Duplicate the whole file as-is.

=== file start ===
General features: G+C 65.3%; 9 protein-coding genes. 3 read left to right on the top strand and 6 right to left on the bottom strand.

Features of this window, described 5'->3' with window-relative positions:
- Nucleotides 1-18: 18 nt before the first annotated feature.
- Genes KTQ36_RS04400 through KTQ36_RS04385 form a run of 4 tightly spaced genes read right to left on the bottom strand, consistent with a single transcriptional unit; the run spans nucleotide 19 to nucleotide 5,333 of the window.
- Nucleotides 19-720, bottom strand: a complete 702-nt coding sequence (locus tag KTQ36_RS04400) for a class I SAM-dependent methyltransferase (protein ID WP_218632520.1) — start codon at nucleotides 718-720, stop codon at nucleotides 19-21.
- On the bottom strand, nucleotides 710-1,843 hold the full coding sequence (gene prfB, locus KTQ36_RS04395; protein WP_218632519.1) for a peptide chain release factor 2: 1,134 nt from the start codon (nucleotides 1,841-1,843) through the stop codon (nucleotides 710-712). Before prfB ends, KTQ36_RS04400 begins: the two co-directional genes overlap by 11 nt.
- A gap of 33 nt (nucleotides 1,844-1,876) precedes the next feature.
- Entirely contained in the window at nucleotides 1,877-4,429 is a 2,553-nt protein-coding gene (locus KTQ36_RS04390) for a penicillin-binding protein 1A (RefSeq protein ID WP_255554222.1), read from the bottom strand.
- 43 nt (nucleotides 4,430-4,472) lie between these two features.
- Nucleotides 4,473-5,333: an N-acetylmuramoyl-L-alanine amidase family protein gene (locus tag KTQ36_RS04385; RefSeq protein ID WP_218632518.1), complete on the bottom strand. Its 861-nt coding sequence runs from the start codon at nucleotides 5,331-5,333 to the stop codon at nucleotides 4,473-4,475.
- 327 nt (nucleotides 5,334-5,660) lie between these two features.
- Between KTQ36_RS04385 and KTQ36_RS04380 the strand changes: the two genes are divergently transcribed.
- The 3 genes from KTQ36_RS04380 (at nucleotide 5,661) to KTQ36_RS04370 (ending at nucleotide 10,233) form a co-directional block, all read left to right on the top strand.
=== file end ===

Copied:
General features: G+C 65.3%; 9 protein-coding genes. 3 read left to right on the top strand and 6 right to left on the bottom strand.

Features of this window, described 5'->3' with window-relative positions:
- Nucleotides 1-18: 18 nt before the first annotated feature.
- Genes KTQ36_RS04400 through KTQ36_RS04385 form a run of 4 tightly spaced genes read right to left on the bottom strand, consistent with a single transcriptional unit; the run spans nucleotide 19 to nucleotide 5,333 of the window.
- Nucleotides 19-720, bottom strand: a complete 702-nt coding sequence (locus tag KTQ36_RS04400) for a class I SAM-dependent methyltransferase (protein ID WP_218632520.1) — start codon at nucleotides 718-720, stop codon at nucleotides 19-21.
- On the bottom strand, nucleotides 710-1,843 hold the full coding sequence (gene prfB, locus KTQ36_RS04395; protein WP_218632519.1) for a peptide chain release factor 2: 1,134 nt from the start codon (nucleotides 1,841-1,843) through the stop codon (nucleotides 710-712). Before prfB ends, KTQ36_RS04400 begins: the two co-directional genes overlap by 11 nt.
- A gap of 33 nt (nucleotides 1,844-1,876) precedes the next feature.
- Entirely contained in the window at nucleotides 1,877-4,429 is a 2,553-nt protein-coding gene (locus KTQ36_RS04390) for a penicillin-binding protein 1A (RefSeq protein ID WP_255554222.1), read from the bottom strand.
- 43 nt (nucleotides 4,430-4,472) lie between these two features.
- Nucleotides 4,473-5,333: an N-acetylmuramoyl-L-alanine amidase family protein gene (locus tag KTQ36_RS04385; RefSeq protein ID WP_218632518.1), complete on the bottom strand. Its 861-nt coding sequence runs from the start codon at nucleotides 5,331-5,333 to the stop codon at nucleotides 4,473-4,475.
- 327 nt (nucleotides 5,334-5,660) lie between these two features.
- Between KTQ36_RS04385 and KTQ36_RS04380 the strand changes: the two genes are divergently transcribed.
- The 3 genes from KTQ36_RS04380 (at nucleotide 5,661) to KTQ36_RS04370 (ending at nucleotide 10,233) form a co-directional block, all read left to right on the top strand.